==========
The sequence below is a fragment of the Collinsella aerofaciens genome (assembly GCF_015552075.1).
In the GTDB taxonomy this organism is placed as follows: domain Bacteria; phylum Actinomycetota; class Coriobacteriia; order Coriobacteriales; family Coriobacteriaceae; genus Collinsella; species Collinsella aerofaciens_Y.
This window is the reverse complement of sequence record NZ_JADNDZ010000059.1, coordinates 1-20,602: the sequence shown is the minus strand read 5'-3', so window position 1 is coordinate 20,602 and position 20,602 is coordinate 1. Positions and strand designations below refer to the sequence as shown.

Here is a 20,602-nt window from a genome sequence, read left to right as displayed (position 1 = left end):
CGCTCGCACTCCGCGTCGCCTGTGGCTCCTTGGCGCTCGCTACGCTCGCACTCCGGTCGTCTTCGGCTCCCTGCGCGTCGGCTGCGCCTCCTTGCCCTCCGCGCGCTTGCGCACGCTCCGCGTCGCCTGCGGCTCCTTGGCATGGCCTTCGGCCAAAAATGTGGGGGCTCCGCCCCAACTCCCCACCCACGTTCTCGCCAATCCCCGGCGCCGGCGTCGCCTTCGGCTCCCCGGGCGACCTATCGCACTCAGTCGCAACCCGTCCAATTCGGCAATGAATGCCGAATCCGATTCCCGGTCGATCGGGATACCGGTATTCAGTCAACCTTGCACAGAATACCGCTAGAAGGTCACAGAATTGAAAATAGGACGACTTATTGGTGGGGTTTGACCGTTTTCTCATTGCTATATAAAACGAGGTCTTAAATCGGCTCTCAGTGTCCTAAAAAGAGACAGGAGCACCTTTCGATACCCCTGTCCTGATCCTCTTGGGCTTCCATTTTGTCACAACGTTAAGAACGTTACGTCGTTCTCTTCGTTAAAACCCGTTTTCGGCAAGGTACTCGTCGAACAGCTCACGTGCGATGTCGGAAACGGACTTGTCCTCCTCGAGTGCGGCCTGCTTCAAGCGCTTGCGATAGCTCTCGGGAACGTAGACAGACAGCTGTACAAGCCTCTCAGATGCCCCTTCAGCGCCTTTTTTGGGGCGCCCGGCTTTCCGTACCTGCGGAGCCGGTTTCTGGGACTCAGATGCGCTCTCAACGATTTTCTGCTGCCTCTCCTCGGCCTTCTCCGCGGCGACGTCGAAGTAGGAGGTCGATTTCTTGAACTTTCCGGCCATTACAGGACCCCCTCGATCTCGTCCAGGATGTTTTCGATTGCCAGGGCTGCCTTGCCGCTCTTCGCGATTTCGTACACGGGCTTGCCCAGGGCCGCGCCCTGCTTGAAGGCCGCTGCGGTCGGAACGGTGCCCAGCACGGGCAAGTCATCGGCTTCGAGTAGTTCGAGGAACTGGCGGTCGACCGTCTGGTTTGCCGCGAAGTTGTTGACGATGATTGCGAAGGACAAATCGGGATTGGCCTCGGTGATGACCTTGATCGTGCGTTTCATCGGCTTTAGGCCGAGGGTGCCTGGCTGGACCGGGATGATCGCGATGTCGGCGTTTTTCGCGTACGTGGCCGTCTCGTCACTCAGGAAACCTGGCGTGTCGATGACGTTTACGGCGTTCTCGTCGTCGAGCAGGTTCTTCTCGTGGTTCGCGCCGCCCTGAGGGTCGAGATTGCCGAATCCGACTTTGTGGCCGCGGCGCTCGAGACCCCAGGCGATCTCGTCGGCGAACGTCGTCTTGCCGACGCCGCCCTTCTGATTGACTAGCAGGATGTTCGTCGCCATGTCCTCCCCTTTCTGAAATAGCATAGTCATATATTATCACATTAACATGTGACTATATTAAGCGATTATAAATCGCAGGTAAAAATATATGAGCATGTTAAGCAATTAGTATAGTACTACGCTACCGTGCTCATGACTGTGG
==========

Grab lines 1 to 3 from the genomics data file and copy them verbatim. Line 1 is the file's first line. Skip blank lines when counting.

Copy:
The sequence below is a fragment of the Collinsella aerofaciens genome (assembly GCF_015552075.1).
In the GTDB taxonomy this organism is placed as follows: domain Bacteria; phylum Actinomycetota; class Coriobacteriia; order Coriobacteriales; family Coriobacteriaceae; genus Collinsella; species Collinsella aerofaciens_Y.
This window is the reverse complement of sequence record NZ_JADNDZ010000059.1, coordinates 1-20,602: the sequence shown is the minus strand read 5'-3', so window position 1 is coordinate 20,602 and position 20,602 is coordinate 1. Positions and strand designations below refer to the sequence as shown.